TEGUCIGALPA, Honduras -- During the evening TV news last week, Hondurans watched a new, unsettling commercial:
Images of bloodly corpses on city streets. Images of electrical generating plants on fire. And there was a deep voice that explained, "This is the decade of the '80s." Filling the screen at the end was the name of the sponsors -- the armed forces of Honduras.
It was a commercial for a military suddenly anxious to make people see the events of the 1980s through military eyes. The past, the armed forces were insisting, was a time of chaos created by leftists and the time when the military did only what was necessary to protect national security. And now, the military was saying, it was time for forgiveness and reconciliation.
The commercial is part of a long-delayed season of public reckonings, a settling of accounts between the armed forces and the public, and between the armed forces and a nervous government.
All of them are rethinking the bloodiest chapter in the recent history of Honduras, when the armed forces kidnapped, tortured and murdered hundreds of people suspected of subversion.
The victims passed through the hands of a CIA-trained military unit, Battalion 316. More than 180 of them are still missing and presumed dead. As part of the final accounting, the government last month filed charges against 11 retired and active military officers, accusing them of attempted murder.
But the prosecution now finds itself stalled.
The armed forces and the public say they want justice. But for whom? And at what cost?
"If the United States can reconcile with Vietnam after their horrible fight, then we should be able to reconcile and go on with our lives," says Carlos Lopez Ossorio, the lead defense attorney for the indicted officers.
Mr. Lopez suggests that an amnesty for the officers would be the proper course. "Both sides committed horrendous acts," he says. "We must put them aside."
Father Fausto Milla wants the military to pay for its violence.
He was kidnapped by Battalion 316 in 1982 and imprisoned for five days. He was not beaten, but was denied food and water and listened day and night to the screams of prisoners being tortured.
"If we give amnesty to the military, then they are all free and they can continue to kidnap and kill anyone they choose," he says. "There has to be justice."
The extremes of public opinion are heard in the capital's central plaza, shared by both the Metropolitan Cathedral in all its baroque beauty and a Burger King.
"What the military did in the 1980s was horrendous," says Ramon Borjas, leaving early morning Mass hand-in-hand with his wife. "Those who are guilty must be punished. But it will be hard. The military is very powerful."
Lydia Hernandez, 45, was watching her sons scare away the pigeons, and considered the victims of Battalion 316. "As a mother I feel very sad for those women who lost their sons," she said. "But we must realize that those young men who disappeared also were hurting innocent people. They planted bombs and robbed banks, so the military did what it needed to stop them. The situation was balanced and fair. A life for a life."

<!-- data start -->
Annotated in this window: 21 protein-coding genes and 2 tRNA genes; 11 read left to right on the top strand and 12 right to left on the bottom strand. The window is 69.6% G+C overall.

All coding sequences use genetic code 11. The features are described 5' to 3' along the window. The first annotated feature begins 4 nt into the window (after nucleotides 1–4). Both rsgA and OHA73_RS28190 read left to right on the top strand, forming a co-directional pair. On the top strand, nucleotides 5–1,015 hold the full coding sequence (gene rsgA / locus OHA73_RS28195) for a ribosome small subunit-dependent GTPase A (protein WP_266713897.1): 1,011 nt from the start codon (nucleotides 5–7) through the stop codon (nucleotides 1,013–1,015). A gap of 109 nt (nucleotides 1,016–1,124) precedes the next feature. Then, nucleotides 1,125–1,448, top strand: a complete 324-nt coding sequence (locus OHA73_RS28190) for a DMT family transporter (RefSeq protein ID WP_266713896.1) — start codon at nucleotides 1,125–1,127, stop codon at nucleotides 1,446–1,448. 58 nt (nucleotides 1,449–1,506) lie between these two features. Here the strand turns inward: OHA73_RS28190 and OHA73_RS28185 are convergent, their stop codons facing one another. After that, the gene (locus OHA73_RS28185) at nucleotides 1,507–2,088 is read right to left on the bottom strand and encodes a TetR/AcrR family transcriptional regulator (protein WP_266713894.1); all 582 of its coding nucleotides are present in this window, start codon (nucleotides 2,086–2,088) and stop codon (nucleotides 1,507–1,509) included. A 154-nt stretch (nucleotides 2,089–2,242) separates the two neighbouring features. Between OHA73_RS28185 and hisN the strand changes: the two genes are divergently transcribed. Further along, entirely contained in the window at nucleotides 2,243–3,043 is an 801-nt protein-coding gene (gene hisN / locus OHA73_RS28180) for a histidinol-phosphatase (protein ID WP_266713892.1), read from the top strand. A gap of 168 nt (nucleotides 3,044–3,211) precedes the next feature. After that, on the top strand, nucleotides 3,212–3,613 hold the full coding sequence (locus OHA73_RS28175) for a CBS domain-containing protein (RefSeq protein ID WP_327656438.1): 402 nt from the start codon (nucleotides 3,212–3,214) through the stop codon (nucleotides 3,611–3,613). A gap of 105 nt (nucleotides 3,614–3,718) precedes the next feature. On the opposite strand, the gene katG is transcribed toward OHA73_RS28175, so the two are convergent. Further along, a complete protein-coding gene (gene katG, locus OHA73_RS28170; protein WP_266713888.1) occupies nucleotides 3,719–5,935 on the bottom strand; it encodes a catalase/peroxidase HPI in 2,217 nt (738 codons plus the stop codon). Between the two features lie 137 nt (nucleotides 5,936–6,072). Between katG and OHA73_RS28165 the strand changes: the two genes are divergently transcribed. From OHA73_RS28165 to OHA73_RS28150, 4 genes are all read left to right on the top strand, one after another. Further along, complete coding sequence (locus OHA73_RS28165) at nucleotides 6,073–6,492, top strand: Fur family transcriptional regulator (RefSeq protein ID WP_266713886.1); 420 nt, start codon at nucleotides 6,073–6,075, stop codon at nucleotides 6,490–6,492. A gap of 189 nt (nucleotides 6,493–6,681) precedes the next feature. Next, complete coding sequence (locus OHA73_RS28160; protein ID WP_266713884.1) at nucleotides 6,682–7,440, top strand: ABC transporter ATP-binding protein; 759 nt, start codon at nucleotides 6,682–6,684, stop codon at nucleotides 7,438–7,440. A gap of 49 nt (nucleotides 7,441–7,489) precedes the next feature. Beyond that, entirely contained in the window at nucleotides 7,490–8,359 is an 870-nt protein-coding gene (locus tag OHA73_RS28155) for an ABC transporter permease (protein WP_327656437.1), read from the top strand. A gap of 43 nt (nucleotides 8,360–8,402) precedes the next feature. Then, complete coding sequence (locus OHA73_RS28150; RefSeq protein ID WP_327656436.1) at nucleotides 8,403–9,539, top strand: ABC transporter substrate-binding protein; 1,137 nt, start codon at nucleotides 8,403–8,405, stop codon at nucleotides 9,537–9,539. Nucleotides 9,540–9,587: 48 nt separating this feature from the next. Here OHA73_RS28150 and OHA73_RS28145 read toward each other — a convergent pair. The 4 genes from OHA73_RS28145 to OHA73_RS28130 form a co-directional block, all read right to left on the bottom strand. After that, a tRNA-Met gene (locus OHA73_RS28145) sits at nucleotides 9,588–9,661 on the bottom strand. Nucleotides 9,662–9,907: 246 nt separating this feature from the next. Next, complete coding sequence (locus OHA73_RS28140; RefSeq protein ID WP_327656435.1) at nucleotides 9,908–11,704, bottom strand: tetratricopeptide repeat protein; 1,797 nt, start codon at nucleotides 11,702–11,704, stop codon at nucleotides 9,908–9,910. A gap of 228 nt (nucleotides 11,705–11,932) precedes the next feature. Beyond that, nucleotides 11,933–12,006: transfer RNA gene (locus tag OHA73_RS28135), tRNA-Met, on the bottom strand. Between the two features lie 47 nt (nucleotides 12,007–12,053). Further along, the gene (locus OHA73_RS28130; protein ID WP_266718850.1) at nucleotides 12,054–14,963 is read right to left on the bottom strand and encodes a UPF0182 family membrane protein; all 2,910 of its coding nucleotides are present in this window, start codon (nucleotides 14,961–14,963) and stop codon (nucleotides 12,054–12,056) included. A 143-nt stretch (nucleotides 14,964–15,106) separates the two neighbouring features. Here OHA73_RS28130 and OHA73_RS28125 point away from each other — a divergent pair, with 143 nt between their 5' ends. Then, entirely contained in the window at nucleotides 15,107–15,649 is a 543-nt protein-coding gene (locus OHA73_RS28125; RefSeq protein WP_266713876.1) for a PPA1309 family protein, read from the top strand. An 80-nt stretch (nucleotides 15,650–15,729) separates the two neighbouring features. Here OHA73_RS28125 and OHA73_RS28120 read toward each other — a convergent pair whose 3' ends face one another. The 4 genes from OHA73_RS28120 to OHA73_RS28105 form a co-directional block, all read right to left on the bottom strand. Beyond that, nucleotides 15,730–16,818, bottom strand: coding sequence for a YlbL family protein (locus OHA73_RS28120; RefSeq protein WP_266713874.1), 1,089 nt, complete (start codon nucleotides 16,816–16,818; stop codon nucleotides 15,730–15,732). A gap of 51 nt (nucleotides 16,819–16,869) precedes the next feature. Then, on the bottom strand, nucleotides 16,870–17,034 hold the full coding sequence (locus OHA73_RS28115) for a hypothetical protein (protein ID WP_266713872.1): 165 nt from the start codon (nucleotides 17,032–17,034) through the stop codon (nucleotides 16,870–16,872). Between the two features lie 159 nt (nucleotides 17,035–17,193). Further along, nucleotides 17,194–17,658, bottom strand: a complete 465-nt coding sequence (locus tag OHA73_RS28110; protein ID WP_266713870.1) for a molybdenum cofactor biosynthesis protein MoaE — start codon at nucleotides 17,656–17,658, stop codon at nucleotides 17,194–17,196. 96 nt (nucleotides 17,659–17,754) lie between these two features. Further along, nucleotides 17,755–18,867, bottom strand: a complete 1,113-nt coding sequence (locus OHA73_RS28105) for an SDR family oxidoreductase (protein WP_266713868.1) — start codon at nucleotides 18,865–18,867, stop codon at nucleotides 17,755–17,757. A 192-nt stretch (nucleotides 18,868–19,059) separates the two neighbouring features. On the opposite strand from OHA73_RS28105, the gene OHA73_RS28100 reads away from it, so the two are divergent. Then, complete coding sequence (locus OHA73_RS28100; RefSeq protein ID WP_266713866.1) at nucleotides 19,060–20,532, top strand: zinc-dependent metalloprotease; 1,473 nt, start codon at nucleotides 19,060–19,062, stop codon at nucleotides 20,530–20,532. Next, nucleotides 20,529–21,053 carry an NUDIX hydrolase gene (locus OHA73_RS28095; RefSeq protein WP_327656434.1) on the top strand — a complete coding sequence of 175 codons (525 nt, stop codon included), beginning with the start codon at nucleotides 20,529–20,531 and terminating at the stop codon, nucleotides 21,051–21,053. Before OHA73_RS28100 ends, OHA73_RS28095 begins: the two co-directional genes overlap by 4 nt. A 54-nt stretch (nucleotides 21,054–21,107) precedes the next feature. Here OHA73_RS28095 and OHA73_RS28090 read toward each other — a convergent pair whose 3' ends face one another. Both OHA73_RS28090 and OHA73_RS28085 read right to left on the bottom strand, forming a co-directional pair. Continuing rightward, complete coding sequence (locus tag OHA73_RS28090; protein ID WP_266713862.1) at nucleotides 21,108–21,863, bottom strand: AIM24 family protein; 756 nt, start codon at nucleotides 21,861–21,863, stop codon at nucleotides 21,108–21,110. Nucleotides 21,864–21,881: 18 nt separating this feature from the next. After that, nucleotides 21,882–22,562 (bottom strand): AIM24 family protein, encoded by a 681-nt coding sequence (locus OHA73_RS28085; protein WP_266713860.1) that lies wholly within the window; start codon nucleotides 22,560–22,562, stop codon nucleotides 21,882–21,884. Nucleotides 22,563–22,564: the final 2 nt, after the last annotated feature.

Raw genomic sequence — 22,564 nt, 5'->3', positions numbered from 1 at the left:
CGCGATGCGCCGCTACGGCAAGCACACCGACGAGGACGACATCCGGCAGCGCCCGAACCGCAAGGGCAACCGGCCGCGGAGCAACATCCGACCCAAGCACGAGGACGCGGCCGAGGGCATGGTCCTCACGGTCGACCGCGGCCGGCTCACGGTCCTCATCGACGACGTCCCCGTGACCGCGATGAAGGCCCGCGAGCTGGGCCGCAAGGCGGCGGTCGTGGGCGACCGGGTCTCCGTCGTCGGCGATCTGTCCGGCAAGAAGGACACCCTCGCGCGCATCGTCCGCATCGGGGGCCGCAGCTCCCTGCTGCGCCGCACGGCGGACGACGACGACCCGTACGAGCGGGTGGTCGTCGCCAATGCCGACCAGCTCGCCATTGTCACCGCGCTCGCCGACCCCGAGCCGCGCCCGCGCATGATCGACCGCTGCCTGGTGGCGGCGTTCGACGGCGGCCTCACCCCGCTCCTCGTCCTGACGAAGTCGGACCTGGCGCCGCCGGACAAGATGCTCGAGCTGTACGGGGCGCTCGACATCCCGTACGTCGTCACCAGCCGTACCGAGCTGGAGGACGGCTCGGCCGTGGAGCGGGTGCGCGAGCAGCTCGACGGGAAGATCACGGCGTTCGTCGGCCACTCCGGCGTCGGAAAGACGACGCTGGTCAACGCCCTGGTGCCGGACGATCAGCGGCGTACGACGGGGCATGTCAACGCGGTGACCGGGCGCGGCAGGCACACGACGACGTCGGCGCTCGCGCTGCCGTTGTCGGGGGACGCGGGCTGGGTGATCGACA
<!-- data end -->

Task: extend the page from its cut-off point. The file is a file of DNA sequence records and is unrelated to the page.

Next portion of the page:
Battalion 316 was equipped by the Central Intelligence Agency in the 1980s when Honduras was the staging ground for the Reagan administration's war against communism in Central America. The Sun reported in a series published in June that the CIA and State Department worked with the secret unit even though U.S. officials knew of its human rights abuses.
Graffiti near the cathedral takes the CIA's role into account: "CIA robs children and women to use for dirty deeds."
And Honduran military officers now frequently cite the American role in the violence of the 1980s. Gen. Luis Alonso Discua, chief of the armed forces, has suggested, for example, that the military should not face prosecution alone because it did not act alone.
The actions of Battalion 316, he said at a news conference last week, were ordered by the civilian leaders of the government and by "external forces" -- understood to mean the United States.
"The only thing that we will fight for is that the process is fair, honest, impartial and transparent," General Discua said. "Every Honduran has a right to a defense."
Father Milla finds the call for justice ironic. "The military never gave anyone the opportunity for a trial," he says. "They never conducted investigations. They only accused, tortured and executed their suspects."
The government itself is divided about what action to take. President Carlos Roberto Rina complained that the attorney general's office was overly zealous in prosecuting government officials of wrongdoing, including the former members of Battalion 316.
Edmundo Orellana, the attorney general, responded yesterday. "It would have been easy not to present these cases to the court," he said in a radio interview. "But I do not want my children to remember me as an irresponsible and cowardly official who was insensitive to human suffering."
The government commissioner of human rights suggests a trial remains preferable to an amnesty, even if none of the military officers is jailed.
"What is more important is that a court determines that these officials ordered and participated in kidnappings and tortures," said Leo Valladares, the human rights commissioner. "That would be a complete humiliation and dishonor for them."
"This is not vengeance, it is beginning a new respect for the law."